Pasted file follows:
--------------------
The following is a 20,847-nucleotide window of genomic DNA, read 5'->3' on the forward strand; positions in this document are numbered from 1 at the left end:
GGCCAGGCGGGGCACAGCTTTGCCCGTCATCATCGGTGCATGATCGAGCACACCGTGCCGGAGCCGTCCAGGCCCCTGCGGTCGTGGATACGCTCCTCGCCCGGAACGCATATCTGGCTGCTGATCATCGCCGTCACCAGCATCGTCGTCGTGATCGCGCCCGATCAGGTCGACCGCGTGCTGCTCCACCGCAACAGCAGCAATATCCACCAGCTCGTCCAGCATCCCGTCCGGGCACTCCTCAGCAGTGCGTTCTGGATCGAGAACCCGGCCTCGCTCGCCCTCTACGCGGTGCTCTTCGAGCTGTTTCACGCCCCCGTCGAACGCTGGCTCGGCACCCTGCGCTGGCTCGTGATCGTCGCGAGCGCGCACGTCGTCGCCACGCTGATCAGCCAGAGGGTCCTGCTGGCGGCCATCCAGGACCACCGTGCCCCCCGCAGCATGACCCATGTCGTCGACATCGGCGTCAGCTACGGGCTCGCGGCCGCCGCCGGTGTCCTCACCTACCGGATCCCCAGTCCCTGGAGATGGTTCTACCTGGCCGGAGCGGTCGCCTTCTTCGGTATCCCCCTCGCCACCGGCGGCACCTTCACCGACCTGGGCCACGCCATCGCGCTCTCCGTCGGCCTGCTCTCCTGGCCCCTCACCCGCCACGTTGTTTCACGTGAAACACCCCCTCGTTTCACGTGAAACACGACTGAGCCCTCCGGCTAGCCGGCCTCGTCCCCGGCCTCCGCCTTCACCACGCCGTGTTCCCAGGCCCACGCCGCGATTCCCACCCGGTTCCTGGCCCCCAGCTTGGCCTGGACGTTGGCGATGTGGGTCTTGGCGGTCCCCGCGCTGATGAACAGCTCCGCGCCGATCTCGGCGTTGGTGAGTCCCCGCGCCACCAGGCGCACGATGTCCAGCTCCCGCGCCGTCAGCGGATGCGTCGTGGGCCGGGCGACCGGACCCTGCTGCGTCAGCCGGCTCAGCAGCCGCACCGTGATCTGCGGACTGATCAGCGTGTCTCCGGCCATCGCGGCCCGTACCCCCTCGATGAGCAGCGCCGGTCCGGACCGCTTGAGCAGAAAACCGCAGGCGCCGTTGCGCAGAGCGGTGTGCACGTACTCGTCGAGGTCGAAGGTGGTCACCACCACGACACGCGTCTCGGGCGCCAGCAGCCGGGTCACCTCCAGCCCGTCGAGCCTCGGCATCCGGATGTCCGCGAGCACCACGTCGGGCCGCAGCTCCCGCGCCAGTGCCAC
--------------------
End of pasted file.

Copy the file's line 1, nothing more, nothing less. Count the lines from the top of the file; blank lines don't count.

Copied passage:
The following is a 20,847-nucleotide window of genomic DNA, read 5'->3' on the forward strand; positions in this document are numbered from 1 at the left end: